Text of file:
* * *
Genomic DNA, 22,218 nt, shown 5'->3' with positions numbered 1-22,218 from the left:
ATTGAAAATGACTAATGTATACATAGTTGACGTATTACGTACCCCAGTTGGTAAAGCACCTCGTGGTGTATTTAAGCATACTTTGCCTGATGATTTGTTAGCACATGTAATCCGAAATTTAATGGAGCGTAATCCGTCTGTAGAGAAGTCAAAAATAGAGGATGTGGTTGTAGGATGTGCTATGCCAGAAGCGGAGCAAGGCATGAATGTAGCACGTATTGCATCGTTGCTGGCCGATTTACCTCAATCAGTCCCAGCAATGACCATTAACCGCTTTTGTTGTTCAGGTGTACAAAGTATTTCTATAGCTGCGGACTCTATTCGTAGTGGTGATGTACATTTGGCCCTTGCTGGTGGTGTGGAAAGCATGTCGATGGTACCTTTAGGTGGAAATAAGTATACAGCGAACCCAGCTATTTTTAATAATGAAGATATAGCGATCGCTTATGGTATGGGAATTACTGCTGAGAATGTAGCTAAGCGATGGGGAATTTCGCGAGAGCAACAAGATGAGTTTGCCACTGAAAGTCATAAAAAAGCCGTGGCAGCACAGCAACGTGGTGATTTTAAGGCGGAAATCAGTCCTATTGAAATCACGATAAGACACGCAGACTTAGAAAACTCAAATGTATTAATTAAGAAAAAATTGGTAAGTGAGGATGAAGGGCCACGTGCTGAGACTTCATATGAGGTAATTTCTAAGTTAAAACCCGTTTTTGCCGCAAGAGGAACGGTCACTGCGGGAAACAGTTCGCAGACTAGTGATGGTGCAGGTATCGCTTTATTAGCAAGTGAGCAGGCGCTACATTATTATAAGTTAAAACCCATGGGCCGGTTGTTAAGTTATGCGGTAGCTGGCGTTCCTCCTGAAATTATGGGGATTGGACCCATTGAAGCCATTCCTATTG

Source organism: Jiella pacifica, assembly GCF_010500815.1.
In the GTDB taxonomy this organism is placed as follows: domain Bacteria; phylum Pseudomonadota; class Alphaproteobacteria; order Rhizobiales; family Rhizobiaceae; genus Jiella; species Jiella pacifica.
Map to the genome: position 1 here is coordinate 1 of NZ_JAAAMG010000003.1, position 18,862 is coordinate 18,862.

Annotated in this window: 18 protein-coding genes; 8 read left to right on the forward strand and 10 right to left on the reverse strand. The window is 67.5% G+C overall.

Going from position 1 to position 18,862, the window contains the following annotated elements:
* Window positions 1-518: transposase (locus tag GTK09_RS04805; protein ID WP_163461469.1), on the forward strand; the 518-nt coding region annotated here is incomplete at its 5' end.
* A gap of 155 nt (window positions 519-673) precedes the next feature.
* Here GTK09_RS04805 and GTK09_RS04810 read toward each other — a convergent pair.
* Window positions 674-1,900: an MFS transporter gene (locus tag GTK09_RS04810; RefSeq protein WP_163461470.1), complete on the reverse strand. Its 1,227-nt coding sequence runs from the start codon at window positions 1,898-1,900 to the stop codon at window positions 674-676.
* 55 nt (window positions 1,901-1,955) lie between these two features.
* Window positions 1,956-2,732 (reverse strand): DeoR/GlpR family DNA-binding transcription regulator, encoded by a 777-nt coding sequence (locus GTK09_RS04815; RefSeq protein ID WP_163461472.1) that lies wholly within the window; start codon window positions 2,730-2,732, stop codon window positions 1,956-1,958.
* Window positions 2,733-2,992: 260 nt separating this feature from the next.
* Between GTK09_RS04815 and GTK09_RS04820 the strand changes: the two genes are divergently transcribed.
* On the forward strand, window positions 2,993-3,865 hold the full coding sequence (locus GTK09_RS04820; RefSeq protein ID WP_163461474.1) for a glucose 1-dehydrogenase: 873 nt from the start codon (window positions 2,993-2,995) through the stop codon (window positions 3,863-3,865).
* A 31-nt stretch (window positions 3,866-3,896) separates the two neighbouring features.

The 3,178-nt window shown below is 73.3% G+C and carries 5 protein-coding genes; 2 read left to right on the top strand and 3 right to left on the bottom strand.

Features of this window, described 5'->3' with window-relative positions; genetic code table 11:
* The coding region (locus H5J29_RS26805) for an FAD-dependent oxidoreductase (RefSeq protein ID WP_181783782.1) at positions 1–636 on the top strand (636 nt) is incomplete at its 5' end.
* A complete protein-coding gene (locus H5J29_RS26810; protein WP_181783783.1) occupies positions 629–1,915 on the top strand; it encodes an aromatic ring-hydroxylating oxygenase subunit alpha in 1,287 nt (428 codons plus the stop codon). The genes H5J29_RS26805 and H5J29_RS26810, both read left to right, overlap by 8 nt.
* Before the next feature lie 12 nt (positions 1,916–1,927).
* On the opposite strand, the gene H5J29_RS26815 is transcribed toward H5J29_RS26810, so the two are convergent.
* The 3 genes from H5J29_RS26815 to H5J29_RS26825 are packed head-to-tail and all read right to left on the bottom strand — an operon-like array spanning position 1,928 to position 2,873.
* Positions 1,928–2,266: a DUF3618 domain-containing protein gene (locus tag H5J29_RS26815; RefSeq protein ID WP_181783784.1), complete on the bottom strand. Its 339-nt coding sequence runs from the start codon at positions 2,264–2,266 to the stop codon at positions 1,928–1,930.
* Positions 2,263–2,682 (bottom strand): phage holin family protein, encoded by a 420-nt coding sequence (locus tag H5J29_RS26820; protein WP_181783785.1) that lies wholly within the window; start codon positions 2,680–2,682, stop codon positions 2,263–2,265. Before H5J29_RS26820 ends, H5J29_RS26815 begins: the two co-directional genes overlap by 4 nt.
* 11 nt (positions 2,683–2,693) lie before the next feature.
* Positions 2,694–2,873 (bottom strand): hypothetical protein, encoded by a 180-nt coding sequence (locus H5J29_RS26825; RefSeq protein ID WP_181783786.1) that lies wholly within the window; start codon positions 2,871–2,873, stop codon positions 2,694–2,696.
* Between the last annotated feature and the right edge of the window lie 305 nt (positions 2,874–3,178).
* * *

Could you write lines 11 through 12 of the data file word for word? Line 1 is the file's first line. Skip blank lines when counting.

* Window positions 674-1,900: an MFS transporter gene (locus tag GTK09_RS04810; RefSeq protein WP_163461470.1), complete on the reverse strand. Its 1,227-nt coding sequence runs from the start codon at window positions 1,898-1,900 to the stop codon at window positions 674-676.
* 55 nt (window positions 1,901-1,955) lie between these two features.